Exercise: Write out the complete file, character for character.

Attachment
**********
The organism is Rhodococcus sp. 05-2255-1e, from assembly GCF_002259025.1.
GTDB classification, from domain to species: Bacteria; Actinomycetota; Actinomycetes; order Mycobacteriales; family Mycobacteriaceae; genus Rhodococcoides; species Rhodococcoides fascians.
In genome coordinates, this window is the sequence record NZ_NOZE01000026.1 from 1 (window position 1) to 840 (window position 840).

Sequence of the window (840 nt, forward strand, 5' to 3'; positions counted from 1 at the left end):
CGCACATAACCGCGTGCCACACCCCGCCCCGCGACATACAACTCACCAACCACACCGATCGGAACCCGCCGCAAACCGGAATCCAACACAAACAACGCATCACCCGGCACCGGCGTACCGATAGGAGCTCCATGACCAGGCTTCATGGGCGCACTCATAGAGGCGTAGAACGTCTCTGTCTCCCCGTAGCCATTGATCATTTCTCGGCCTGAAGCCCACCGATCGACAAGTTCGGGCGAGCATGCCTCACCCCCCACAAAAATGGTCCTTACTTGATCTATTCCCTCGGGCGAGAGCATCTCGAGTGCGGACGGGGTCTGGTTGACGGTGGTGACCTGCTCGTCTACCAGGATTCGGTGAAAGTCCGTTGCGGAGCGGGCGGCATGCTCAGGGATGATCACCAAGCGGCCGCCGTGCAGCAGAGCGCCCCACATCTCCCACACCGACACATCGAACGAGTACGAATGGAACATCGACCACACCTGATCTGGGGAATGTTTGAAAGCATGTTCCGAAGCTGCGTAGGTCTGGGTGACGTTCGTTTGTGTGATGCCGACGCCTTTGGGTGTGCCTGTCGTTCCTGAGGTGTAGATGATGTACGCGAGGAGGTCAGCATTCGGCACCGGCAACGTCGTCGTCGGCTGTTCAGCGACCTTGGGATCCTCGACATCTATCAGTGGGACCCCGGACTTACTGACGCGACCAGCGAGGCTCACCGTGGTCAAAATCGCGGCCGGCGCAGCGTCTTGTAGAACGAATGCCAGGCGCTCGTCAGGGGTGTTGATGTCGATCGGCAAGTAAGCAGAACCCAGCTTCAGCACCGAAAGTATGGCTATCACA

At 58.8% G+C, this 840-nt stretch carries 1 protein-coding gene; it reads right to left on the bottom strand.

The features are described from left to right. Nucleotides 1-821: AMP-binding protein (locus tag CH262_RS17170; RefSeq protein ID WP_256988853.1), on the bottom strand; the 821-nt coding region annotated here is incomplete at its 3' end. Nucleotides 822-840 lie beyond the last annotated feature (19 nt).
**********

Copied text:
The organism is Rhodococcus sp. 05-2255-1e, from assembly GCF_002259025.1.
GTDB classification, from domain to species: Bacteria; Actinomycetota; Actinomycetes; order Mycobacteriales; family Mycobacteriaceae; genus Rhodococcoides; species Rhodococcoides fascians.
In genome coordinates, this window is the sequence record NZ_NOZE01000026.1 from 1 (window position 1) to 840 (window position 840).

Sequence of the window (840 nt, forward strand, 5' to 3'; positions counted from 1 at the left end):
CGCACATAACCGCGTGCCACACCCCGCCCCGCGACATACAACTCACCAACCACACCGATCGGAACCCGCCGCAAACCGGAATCCAACACAAACAACGCATCACCCGGCACCGGCGTACCGATAGGAGCTCCATGACCAGGCTTCATGGGCGCACTCATAGAGGCGTAGAACGTCTCTGTCTCCCCGTAGCCATTGATCATTTCTCGGCCTGAAGCCCACCGATCGACAAGTTCGGGCGAGCATGCCTCACCCCCCACAAAAATGGTCCTTACTTGATCTATTCCCTCGGGCGAGAGCATCTCGAGTGCGGACGGGGTCTGGTTGACGGTGGTGACCTGCTCGTCTACCAGGATTCGGTGAAAGTCCGTTGCGGAGCGGGCGGCATGCTCAGGGATGATCACCAAGCGGCCGCCGTGCAGCAGAGCGCCCCACATCTCCCACACCGACACATCGAACGAGTACGAATGGAACATCGACCACACCTGATCTGGGGAATGTTTGAAAGCATGTTCCGAAGCTGCGTAGGTCTGGGTGACGTTCGTTTGTGTGATGCCGACGCCTTTGGGTGTGCCTGTCGTTCCTGAGGTGTAGATGATGTACGCGAGGAGGTCAGCATTCGGCACCGGCAACGTCGTCGTCGGCTGTTCAGCGACCTTGGGATCCTCGACATCTATCAGTGGGACCCCGGACTTACTGACGCGACCAGCGAGGCTCACCGTGGTCAAAATCGCGGCCGGCGCAGCGTCTTGTAGAACGAATGCCAGGCGCTCGTCAGGGGTGTTGATGTCGATCGGCAAGTAAGCAGAACCCAGCTTCAGCACCGAAAGTATGGCTATCACA

At 58.8% G+C, this 840-nt stretch carries 1 protein-coding gene; it reads right to left on the bottom strand.

The features are described from left to right. Nucleotides 1-821: AMP-binding protein (locus tag CH262_RS17170; RefSeq protein ID WP_256988853.1), on the bottom strand; the 821-nt coding region annotated here is incomplete at its 3' end. Nucleotides 822-840 lie beyond the last annotated feature (19 nt).